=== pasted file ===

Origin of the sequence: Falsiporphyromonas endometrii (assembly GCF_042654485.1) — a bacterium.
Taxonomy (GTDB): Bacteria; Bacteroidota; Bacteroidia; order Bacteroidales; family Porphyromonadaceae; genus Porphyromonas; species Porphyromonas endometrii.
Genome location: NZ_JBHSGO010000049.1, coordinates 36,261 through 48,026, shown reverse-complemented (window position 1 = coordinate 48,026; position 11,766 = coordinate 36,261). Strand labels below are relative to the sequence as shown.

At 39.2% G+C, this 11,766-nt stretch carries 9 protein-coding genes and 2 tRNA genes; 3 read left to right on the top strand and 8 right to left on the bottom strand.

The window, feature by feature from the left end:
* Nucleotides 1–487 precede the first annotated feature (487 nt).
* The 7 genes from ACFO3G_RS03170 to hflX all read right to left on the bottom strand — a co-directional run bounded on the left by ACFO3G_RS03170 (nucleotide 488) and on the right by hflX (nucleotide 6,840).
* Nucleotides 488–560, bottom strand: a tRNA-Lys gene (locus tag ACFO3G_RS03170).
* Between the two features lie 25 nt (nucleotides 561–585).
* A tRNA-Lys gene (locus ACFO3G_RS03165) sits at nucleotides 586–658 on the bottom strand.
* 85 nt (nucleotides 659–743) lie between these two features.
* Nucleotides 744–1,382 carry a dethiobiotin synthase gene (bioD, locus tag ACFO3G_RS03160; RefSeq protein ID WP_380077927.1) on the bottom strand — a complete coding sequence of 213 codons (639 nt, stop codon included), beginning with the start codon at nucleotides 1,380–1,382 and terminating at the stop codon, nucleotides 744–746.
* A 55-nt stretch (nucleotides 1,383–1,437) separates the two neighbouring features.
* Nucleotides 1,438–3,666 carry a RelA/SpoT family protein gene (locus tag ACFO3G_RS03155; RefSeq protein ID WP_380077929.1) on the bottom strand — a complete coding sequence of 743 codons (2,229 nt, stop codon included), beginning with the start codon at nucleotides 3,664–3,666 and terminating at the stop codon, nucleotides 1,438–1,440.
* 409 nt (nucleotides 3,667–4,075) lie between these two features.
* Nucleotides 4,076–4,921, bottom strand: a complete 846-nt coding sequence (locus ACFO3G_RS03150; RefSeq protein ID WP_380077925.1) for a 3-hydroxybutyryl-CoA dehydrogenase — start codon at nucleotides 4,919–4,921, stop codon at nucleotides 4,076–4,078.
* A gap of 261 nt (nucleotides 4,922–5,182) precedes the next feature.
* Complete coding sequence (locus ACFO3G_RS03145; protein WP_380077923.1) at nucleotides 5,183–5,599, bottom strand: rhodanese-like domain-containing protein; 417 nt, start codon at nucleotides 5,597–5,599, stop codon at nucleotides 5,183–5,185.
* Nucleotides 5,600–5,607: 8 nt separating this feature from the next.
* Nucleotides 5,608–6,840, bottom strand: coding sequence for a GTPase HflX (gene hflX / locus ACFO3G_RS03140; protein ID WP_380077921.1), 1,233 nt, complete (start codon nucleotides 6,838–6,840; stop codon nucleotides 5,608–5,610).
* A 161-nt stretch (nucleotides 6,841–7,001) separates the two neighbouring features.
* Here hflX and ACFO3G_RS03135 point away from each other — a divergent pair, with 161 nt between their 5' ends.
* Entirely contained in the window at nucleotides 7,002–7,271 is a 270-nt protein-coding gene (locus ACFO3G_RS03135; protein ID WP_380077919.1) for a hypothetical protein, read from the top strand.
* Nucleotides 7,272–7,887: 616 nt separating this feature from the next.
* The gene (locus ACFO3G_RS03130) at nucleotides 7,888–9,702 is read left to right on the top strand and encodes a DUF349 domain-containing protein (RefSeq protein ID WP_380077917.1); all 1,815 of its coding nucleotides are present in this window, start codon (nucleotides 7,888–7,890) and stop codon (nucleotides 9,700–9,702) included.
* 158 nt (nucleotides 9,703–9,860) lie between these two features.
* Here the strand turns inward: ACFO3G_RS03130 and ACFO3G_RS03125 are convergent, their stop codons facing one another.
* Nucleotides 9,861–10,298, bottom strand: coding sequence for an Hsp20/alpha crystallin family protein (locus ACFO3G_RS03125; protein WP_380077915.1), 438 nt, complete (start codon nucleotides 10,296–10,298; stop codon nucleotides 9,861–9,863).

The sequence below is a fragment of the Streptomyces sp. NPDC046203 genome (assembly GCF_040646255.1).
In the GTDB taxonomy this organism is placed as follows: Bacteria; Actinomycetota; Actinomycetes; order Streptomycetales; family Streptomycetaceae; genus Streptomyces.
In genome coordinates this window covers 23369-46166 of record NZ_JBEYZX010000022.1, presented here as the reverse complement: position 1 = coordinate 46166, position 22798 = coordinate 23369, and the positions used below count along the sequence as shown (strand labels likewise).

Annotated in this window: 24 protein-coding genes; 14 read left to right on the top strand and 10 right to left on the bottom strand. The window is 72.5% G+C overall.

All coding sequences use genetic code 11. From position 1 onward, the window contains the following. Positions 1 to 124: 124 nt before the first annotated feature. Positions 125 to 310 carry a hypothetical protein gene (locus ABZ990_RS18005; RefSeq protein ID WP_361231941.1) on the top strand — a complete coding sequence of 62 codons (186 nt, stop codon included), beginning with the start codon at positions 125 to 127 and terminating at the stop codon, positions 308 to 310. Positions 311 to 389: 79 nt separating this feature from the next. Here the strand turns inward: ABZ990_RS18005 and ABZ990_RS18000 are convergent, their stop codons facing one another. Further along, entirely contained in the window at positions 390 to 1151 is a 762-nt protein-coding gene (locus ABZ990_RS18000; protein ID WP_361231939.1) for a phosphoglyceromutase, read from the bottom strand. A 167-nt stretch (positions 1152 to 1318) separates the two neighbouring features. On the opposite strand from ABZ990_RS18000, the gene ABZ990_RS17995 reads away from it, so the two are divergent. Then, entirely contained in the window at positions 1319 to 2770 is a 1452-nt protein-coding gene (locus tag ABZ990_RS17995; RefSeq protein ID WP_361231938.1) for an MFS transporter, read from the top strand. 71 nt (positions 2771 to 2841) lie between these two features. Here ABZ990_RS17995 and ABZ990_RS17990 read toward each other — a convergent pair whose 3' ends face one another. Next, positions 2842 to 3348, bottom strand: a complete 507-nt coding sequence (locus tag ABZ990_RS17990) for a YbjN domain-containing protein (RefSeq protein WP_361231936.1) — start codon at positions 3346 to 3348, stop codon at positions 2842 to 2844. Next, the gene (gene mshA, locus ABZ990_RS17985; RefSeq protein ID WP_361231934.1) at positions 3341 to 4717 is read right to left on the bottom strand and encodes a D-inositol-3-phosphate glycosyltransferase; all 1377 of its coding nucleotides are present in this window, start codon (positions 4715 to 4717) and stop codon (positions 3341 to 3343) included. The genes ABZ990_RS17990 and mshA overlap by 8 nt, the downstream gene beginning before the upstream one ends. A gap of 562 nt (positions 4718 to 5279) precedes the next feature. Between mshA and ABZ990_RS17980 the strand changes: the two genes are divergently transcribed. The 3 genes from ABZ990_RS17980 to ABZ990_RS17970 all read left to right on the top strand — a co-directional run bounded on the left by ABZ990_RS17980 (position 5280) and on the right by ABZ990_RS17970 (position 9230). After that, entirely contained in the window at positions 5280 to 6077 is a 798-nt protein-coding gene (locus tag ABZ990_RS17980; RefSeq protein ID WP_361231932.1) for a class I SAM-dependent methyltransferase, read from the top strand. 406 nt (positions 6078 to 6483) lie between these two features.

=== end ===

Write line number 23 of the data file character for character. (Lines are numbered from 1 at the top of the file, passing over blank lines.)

* Entirely contained in the window at nucleotides 7,002–7,271 is a 270-nt protein-coding gene (locus ACFO3G_RS03135; protein ID WP_380077919.1) for a hypothetical protein, read from the top strand.